Guthrie reflects with gratitude on the foundation of biblical knowledge and understanding that had been laid before her faith was tested by suffering. Recalling the story of the wise and foolish builders in Matthew 7, she comments: “One of them heard him, but the other one made [Jesus’ teaching] a part of the fabric of his life. They had the same storm, but they had different hearts.” As she looked around at her circumstances, straining to understand God’s purposes, Guthrie found that rather than running from God, her faith caused her to “dig in deeper” into the word—to draw closer to God for peace, comfort, and endurance. In the midst of her pain, she found—and has been forever gripped by—the “beauty, necessity, and sufficiency of Christ.”

Resources for the inquisitive teacher

Over the last five years, one of Guthrie’s ongoing projects has been leading the Help Me Teach the Bible podcast, in which she has talked with some of today’s most respected Bible teachers and authors. This valuable audio resource for busy leaders and teachers takes advantage of today’s connected digital world, reaching even as far as a bi-vocational pastor in Nairobi who listens to the podcasts while driving his taxi. Guthrie says her role in the podcast is to “represent the average Bible teacher” who desires guidance and expertise on a particular passage or topic. Every book of the Bible is covered at least once.

In 2019, Guthrie began offering biblical theology workshops for women around the world; during the pandemic in 2020, she took the workshops online. Over three sessions, Nancy’s goal is to help women get a handle on the larger story of the Bible from Genesis to Revelation. She focuses on tracing particular themes that, she says, “the divine Author has written into his book.” Guthrie contends that, as people develop their understanding of themes that span the Bible, they are more likely to be able to rightly interpret smaller passages in which these themes arise.

Consistent with her passion, Guthrie urges pastors to encourage women in their church to attend the workshops, borrow and read theological books, and take advantage of teacher training opportunities such as the Simeon Trust. She anticipates that church leaders who cultivate and foster in-depth Bible study among their women will find they reap a “theological richness” in church growth.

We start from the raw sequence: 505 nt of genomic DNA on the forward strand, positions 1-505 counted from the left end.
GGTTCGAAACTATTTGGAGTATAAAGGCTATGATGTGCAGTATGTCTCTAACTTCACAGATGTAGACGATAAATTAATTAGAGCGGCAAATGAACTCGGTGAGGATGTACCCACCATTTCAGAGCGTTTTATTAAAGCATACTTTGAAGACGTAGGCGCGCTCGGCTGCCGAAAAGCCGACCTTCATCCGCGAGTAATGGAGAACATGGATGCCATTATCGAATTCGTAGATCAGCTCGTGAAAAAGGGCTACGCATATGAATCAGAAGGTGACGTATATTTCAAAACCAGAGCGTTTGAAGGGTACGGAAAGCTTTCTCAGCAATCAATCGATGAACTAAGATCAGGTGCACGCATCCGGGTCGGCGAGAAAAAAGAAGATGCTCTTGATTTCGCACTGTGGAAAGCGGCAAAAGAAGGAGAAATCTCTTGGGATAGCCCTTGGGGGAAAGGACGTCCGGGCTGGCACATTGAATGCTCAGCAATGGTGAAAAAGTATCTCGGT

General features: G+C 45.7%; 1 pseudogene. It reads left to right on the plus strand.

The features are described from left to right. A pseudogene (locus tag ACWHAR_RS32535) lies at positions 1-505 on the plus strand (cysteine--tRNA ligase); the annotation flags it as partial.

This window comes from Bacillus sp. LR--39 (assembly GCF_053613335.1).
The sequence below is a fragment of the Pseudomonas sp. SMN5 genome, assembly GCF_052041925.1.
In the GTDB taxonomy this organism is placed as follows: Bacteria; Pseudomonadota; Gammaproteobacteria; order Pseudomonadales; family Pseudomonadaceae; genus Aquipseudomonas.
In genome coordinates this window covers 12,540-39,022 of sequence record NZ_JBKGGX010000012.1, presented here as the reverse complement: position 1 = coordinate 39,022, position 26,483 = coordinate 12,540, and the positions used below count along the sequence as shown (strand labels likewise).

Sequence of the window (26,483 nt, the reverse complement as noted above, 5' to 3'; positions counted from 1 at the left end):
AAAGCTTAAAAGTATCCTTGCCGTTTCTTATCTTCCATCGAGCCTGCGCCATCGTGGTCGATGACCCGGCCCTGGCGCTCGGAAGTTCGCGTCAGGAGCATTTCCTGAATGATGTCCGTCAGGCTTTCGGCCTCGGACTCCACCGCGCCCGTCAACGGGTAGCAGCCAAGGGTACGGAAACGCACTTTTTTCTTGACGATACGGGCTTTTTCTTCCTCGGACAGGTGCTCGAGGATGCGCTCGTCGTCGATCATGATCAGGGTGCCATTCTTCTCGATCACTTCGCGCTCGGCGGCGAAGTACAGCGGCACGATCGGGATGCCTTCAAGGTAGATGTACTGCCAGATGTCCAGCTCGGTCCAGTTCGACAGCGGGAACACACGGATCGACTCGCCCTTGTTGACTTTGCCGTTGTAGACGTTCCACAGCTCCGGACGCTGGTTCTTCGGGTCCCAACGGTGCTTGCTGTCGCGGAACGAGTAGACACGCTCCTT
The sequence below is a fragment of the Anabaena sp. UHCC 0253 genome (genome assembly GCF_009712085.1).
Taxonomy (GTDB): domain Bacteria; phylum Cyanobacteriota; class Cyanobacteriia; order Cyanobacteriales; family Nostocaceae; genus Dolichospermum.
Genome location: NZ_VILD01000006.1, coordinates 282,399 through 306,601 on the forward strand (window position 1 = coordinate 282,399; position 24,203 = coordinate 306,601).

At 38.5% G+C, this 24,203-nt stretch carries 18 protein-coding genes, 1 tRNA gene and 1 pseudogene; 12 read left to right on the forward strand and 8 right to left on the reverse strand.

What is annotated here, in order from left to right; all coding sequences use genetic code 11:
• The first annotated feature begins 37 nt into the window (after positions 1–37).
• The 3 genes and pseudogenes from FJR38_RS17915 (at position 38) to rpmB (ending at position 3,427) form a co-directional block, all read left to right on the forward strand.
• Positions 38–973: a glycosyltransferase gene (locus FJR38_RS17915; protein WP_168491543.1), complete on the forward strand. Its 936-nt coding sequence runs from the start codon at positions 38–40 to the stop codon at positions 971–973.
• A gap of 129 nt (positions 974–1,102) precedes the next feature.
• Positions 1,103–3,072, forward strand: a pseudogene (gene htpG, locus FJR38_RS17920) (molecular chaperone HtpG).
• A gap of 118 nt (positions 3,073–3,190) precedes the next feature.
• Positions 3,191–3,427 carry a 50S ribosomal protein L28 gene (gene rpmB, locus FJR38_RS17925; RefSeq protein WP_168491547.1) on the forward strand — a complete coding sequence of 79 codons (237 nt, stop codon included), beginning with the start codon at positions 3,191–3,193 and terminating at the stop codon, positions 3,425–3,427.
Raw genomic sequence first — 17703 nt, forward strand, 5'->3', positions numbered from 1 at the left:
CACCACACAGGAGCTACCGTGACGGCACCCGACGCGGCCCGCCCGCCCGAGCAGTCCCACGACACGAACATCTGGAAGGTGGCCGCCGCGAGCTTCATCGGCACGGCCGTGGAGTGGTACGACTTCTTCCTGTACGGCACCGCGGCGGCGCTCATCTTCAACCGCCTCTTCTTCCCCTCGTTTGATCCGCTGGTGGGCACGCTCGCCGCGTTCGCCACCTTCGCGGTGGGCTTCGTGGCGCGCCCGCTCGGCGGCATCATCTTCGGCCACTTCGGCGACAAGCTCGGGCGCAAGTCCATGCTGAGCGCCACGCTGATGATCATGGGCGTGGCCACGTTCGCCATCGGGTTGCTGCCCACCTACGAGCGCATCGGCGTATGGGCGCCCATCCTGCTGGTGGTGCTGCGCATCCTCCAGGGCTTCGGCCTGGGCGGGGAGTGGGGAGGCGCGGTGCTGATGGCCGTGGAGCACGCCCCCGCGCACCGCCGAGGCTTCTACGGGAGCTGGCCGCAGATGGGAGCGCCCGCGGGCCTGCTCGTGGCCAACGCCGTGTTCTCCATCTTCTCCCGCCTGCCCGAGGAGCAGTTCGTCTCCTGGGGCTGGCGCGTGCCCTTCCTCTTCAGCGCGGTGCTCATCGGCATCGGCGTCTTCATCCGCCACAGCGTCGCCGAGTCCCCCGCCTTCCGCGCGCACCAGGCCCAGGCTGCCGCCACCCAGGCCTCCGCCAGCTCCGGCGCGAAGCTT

Methodology and application

Guthrie’s passion for the Bible has not been inhibited by lockdowns during the global pandemic. She recently offered an online workshop for women on “Developing and Delivering a Bible Talk.”

Guthrie’s go-to method for her women’s Bible study groups emphasizes working independently in the text first—to “till the soil” before regrouping to discuss application. As for practical matters, she recommends utilizing chat features to facilitate breaks and encourage interaction in a virtual setting. Not surprisingly, maintaining humility for both teacher and learners is still key to kindling curiosity among group study participants, she says.

Guthrie is burdened especially to see women move beyond the devotional or inspirational type of Bible study to which they may be accustomed. She laments that readers who are conditioned to jump right to the pragmatic, what-does-this-mean-to-me question may miss a passage’s place in the overall storyline of the Bible and its link to the central theme of Christ and his resurrection. Guthrie is confident that with time and practice—and with a healthy dose of sola Scriptura that prioritizes and prizes the authority and continuity of the word—readers will develop an instinct for seeing Christ in its pages.

The deep treasures of the word

Circling back to the idea that Scripture is able to withstand the deepest of examination, Guthrie observes, “To me, God’s word is a treasure to be mined. The deeper I go, the more I see its wisdom.” For her, this wisdom was unlocked when she discovered the indispensable key of the Bible’s storyline and themes (or “biblical theology”). Now, rather than compartmentalizing the Bible into dusty history lessons from distant time periods, she crafts her studies to engage the mind in such a way that “it always gets to the heart, because it always gets to the cross. That’s where the heart melts.”


This article was originally published in the May/June 2021 issue of Bible Study Magazine. Slight adjustments, such as title and subheadings, may be the addition of an editor.

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Written by
Ashley LeBlanc

Ashley LeBlanc is a multilingual freelance editor, writer, and online educator. She serves her family and local church as a wife and mother, musician, Bible study leader, and curriculum developer for women’s and children’s ministries. She is motivated by enabling others to develop their gifts in service to the body of Christ.